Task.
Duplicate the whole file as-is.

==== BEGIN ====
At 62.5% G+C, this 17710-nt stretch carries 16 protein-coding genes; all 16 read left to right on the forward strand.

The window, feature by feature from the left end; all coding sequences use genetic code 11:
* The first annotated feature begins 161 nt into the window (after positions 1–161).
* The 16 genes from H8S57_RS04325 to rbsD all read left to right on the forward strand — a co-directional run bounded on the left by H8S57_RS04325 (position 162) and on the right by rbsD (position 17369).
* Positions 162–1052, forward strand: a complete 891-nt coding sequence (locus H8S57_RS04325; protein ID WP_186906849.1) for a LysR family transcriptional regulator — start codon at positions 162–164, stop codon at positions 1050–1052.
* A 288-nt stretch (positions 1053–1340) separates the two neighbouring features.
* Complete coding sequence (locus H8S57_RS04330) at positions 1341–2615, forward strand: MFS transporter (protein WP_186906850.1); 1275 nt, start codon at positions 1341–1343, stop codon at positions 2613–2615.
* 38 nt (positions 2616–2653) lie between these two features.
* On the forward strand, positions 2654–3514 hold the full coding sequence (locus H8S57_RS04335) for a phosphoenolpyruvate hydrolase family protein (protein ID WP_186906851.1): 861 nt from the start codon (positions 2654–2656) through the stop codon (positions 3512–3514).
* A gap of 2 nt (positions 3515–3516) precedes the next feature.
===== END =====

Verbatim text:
At 62.5% G+C, this 17710-nt stretch carries 16 protein-coding genes; all 16 read left to right on the forward strand.

The window, feature by feature from the left end; all coding sequences use genetic code 11:
* The first annotated feature begins 161 nt into the window (after positions 1–161).
* The 16 genes from H8S57_RS04325 to rbsD all read left to right on the forward strand — a co-directional run bounded on the left by H8S57_RS04325 (position 162) and on the right by rbsD (position 17369).
* Positions 162–1052, forward strand: a complete 891-nt coding sequence (locus H8S57_RS04325; protein ID WP_186906849.1) for a LysR family transcriptional regulator — start codon at positions 162–164, stop codon at positions 1050–1052.
* A 288-nt stretch (positions 1053–1340) separates the two neighbouring features.
* Complete coding sequence (locus H8S57_RS04330) at positions 1341–2615, forward strand: MFS transporter (protein WP_186906850.1); 1275 nt, start codon at positions 1341–1343, stop codon at positions 2613–2615.
* 38 nt (positions 2616–2653) lie between these two features.
* On the forward strand, positions 2654–3514 hold the full coding sequence (locus H8S57_RS04335) for a phosphoenolpyruvate hydrolase family protein (protein ID WP_186906851.1): 861 nt from the start codon (positions 2654–2656) through the stop codon (positions 3512–3514).
* A gap of 2 nt (positions 3515–3516) precedes the next feature.